Skógar is a southern Icelandic village with a small population of around 25 inhabitants and its name translates to ‘forest’. It is surrounded by lush green pastures with Skógafoss waterfall marking the landmark of the village. Skógar is located at the south of the Eyjafjallajökull glacier and falls between Vík village and the town of Hvolsvöllur. It is said that the village was settled by a Viking named Þrasi Þórólfsson who hid some treasure behind the Skógafoss waterfall. The rainbow emerging from the underneath is believed to be the reflection of the gold which is hidden under the water. The folklore further states that two young boys discovered a treasure chest coming out of the water and when they tried to pull it outside, the chest submerged into the water, leaving the ring in their hand which is now at the display in the local museum of the Skógar.
Museum of Transportation & Folk Museum of Skógar
Preserving the heritage of southern Iceland, the Skógar folk museum holds a collection of handicrafts, boats and maritime gear, equipment, agriculture, and fishery tools, rare books, musical instruments, natural history, documents, manuscripts and reconstituted farmhouses that reflected the lifestyle of Icelanders in the past. The transportation museum documents technologies that transformed the rural southern farmsteads into a vast network of modern communities. It commemorates the history of communication, technology, postal services, electrification, and transportation around the 19th and 20th centuries with an exemplary collection of highway machinery, automobiles, radio, trucks, telecommunications and even the rescue team equipment. Along with this, there is a museum shop which is worth exploring if you are an avid collector, you can find a large selection of books as well as the Icelandic memorabilia.
Tours that will take you to Skógar & Skógafoss waterfall
The Captivating Skógafoss Waterfall
One of the biggest and most magnificent waterfalls in Iceland, Skógafoss is located on the Skógá River. The cliff of the cascading waters descends from a former coastline that had receded seaward. The former cliffs now run parallel along the coastline for about hundreds of kilometers, drawing a border between highlands and the coastal lowlands of Iceland. The picturesque waterfall produces a bountiful amount of spray which often leads to emerging of rainbows, clearly visible on a bright sunny day. If you are lucky enough you might be rewarded with two rainbows. The eastern side of the waterfall opens up to a popular trekking and hiking route leading to the pass Fimmvörðuháls which will treat you with heavy veils of water and when you walk close enough you will be enveloped in a soothing sound of cascading waters, refracted light and a cloud of mist, so don’t forget to wear waterproof gear and shoes. The hiking route further unfolds the jaw-dropping landscapes of the majestic Eyjafjallajökull glaciers and Mýrdalsjökull. If you want to enjoy the Skógafoss falls in a little solitude or to ditch the heavy crowds you might want to consider going there the first thing in the morning or late in the evening when the sun is about to set. Visiting Skógafoss late in the evening has its perks, if you are really lucky you might witness the heavenly Northern Lights dancing over the skies and the cascading waters reflecting their charm.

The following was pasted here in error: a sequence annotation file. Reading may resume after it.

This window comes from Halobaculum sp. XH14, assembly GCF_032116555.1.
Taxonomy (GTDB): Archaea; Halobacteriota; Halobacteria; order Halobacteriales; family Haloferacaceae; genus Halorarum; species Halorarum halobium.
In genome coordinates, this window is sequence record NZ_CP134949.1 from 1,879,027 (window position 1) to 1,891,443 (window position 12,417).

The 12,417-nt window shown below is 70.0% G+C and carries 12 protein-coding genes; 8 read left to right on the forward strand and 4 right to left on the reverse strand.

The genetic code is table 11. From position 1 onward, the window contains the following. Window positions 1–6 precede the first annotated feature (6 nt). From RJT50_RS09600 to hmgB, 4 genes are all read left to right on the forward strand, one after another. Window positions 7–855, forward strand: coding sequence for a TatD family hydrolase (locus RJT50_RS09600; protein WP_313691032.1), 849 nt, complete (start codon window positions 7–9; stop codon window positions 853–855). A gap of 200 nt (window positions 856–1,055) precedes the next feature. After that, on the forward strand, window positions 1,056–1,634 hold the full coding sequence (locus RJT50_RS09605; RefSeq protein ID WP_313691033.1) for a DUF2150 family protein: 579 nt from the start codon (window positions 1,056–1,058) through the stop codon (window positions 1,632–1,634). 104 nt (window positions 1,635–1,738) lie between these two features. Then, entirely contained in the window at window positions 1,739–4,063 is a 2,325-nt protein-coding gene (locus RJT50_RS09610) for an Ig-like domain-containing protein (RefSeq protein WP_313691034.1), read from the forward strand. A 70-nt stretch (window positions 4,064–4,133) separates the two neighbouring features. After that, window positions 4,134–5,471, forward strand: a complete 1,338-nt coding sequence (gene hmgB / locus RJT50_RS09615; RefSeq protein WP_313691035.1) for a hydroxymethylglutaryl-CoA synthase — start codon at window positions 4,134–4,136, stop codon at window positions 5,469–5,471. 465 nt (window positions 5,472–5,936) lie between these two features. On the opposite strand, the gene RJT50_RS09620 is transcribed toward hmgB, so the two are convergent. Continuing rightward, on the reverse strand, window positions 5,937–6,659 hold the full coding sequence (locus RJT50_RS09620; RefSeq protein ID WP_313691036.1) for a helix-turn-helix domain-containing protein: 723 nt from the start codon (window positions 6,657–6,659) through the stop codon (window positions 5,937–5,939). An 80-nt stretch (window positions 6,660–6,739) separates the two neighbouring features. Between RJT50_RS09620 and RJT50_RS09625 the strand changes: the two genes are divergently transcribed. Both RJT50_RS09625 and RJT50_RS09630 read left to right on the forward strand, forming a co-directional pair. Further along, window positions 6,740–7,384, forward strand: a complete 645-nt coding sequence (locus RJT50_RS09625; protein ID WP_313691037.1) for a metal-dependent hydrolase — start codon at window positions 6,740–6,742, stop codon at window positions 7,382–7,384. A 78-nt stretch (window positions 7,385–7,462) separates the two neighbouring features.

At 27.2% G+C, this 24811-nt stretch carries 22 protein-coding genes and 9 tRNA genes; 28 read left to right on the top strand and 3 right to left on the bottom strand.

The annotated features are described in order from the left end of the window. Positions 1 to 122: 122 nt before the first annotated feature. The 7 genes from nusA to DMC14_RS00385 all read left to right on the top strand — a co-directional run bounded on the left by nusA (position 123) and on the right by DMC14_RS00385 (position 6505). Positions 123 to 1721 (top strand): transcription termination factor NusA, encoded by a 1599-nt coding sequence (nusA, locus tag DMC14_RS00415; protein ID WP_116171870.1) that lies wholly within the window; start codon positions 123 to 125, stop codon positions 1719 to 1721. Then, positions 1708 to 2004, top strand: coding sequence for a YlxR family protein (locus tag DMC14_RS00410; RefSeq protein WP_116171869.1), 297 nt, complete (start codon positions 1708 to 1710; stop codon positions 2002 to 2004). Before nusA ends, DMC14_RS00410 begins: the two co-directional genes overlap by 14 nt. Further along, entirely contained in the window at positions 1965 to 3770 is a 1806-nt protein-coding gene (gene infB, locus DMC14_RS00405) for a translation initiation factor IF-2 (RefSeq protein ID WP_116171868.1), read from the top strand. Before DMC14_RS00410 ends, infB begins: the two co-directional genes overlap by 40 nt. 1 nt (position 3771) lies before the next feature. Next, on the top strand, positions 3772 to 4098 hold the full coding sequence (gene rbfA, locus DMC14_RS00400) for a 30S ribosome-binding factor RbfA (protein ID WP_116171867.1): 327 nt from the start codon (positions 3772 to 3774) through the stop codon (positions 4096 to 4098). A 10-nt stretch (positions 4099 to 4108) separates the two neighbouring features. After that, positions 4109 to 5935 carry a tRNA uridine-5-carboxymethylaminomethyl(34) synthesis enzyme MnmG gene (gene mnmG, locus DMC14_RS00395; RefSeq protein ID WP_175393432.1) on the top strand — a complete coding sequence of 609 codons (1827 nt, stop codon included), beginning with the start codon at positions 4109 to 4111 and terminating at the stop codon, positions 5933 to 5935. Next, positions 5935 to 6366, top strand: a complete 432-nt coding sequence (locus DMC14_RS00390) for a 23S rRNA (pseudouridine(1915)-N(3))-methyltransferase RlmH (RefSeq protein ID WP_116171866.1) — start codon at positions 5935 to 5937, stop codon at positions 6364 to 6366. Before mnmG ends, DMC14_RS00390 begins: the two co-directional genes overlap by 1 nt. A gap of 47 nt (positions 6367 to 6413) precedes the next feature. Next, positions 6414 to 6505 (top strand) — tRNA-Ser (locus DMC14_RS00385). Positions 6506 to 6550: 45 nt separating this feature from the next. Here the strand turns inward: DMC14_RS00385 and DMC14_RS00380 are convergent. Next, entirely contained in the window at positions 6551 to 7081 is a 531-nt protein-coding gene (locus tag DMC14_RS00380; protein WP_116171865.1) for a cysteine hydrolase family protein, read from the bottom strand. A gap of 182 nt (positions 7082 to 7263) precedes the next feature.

Best Time to Visit
Although Skógar is an all-year-round travel destination with oceanic and tundra climate. The best time to pay a visit to the Skógar depends upon what you are looking for as the weather of the area somewhat varies. Months from November to April witness cold weather that could involve heavy rainfalls, fog, stronger winds, and even snowfall. The pleasant temperatures usually start from May and can last up to October. The summers here are short for around 3 months. However, the weather in southern Iceland can quickly change anytime, thus to be on a prudent side you must always pack some rain gear and extra sweaters.